The opening lines of Triggermoon Triggermoon establish immediately Cohen’s primary preoccupations. This is a poetry that concerns itself above all else with the relationship between self (as body, as moral agent in the world, as emotional intelligence, as individual in relationship to others) and the objects and physical constructs of daily life. The first poem, “There Was a Bridge of Tattered Rugs,” begins:
I’ve cut the rope-swing, carved scars in a tree
I’ve taken a glass bottle & shingles its side
I’ve taken some velvet leg & tossed it in the gully of my bed
I’ve wasted quilt
A nightgown soaked in milk
The bassinet sleeping in the greenhouse
A boat-shaped spider crabbing the high corner
What have I done to this world
I find the missing question mark curious and fascinating (what have I done to this world?, the poet might have written) because it converts the line from the question the syntax suggests to a statement that will shape the remaining pages: this book is about what the poet has done to the world of things, the world of tattered rugs.
A heap of objects are piled on those tattered rugs in subsequent poems. To cite just a few: “grass curled under my eyes”; “I was found in the excrement of an owl”; “spoons buried in the backyard”; “scraps & the fingers that pulled them apart”; “a city in sackcloth”; “a chorus that brushes its teeth”; “a two-headed kitten”; “what happens around the porch”; “a button on my side”; and “1,000 rooftops.” The poet is always a body in relationship to the objects with which it interacts, and yet it exists in a state of constant tension with these objects: “For days you walk with your head up for fear objects will fall / that are not grasses.” She is, in fact, no less terrified of her body (as object): “My fingers frighten me most when they / convince me I have never been.”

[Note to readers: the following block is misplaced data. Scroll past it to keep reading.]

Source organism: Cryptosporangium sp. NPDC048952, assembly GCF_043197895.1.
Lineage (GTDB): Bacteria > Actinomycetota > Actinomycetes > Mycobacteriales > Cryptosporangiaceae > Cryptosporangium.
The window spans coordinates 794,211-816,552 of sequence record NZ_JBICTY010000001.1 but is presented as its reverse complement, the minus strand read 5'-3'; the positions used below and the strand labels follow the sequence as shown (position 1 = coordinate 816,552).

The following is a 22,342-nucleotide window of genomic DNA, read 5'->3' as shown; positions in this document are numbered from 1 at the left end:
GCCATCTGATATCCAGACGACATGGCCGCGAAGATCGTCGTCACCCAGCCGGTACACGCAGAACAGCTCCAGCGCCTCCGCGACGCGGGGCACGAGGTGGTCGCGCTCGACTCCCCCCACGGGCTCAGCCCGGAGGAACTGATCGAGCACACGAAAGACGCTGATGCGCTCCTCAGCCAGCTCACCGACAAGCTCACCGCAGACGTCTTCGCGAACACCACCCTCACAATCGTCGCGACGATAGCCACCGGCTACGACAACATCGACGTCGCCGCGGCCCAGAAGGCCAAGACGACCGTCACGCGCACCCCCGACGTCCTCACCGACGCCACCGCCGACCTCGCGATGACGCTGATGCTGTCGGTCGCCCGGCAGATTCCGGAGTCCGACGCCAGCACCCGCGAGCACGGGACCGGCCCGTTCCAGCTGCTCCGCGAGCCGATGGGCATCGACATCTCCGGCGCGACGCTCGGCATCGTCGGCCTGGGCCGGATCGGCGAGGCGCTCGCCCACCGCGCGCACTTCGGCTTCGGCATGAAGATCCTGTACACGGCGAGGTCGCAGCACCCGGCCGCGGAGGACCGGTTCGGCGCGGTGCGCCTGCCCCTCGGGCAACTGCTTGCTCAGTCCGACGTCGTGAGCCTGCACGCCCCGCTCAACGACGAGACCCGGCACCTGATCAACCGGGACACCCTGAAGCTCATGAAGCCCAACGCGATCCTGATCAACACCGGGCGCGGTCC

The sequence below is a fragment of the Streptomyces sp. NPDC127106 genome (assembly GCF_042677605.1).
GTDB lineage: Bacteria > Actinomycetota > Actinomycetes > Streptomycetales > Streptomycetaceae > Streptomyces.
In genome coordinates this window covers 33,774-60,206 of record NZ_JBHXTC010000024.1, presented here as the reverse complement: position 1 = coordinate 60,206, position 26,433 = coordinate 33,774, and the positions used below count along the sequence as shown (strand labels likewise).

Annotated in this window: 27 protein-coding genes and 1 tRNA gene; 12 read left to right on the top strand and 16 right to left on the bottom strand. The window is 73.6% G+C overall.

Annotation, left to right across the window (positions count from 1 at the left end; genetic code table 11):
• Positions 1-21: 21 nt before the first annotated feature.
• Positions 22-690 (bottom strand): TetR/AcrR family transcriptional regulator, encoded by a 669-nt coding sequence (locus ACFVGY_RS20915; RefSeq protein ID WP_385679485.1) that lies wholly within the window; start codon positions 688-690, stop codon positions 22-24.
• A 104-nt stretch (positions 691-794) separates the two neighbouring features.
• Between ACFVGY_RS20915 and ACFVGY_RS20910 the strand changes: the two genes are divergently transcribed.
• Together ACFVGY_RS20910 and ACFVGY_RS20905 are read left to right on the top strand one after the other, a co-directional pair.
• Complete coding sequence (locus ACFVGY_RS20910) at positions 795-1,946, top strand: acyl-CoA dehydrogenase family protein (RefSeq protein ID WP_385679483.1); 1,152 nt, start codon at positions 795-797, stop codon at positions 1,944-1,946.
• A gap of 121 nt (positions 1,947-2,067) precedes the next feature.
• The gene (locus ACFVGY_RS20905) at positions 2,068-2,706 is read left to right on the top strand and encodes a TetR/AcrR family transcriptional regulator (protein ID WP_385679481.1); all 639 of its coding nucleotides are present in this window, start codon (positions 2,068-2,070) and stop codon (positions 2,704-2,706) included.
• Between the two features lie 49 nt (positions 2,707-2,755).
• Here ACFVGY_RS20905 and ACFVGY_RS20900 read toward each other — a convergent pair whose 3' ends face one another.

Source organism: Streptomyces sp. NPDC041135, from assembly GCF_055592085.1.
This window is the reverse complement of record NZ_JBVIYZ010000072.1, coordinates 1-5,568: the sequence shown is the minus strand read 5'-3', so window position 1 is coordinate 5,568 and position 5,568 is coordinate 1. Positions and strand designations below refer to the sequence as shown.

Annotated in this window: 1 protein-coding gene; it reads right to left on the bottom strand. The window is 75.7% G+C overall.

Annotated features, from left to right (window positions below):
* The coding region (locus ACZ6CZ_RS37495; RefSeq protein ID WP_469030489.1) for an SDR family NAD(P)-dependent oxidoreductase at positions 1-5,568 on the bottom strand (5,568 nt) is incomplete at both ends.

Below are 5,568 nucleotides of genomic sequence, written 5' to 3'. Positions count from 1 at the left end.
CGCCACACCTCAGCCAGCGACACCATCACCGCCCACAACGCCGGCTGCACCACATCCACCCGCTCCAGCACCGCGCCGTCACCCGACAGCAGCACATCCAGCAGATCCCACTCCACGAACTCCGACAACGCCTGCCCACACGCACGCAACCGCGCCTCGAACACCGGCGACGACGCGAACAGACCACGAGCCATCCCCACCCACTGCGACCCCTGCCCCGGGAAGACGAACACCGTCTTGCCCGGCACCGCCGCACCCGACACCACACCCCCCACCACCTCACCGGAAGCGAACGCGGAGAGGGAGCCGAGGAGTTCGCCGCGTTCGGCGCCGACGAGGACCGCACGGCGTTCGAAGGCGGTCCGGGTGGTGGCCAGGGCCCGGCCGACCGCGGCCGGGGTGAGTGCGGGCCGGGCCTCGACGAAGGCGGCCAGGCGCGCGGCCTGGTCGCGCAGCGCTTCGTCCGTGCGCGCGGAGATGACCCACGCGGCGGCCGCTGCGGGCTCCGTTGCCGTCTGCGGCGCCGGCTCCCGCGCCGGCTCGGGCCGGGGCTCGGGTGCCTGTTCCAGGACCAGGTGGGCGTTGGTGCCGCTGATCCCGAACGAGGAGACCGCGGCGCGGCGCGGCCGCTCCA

Consistent with her emphasis on and attachment to the world of objects, Cohen is adept at exploiting and objectifying the concrete possibilities of grammar. “Your grandfathers are urned,” she writes in “Lopsided Longing for Spoons Buried in the Backyard”; and “I’ll widow,” in “The History of a Lake Never Drowns”; and “For sentencing our time,” she writes in “Hello, Goodly”; and “Rather your eyes be matted with Queen Anne’s Lace / than pill-blisters scatter the sink,” she writes in “Comb the Chrysalis from Your Beard to Fasten the Milkweed.”
“No refuge is permanent,” Cohen warns us in the opening poem. It is as if she is saying this book will be a tattered rug between your fingers, familiar but slippery, both comforting and dangerous. My anguish will become your anguish, the poet seems to promise: “Defer your rapture, every era the most trying.” Cohen will sentence you, and you’ll be grateful to be at her mercy, to her own particular quest for rapture.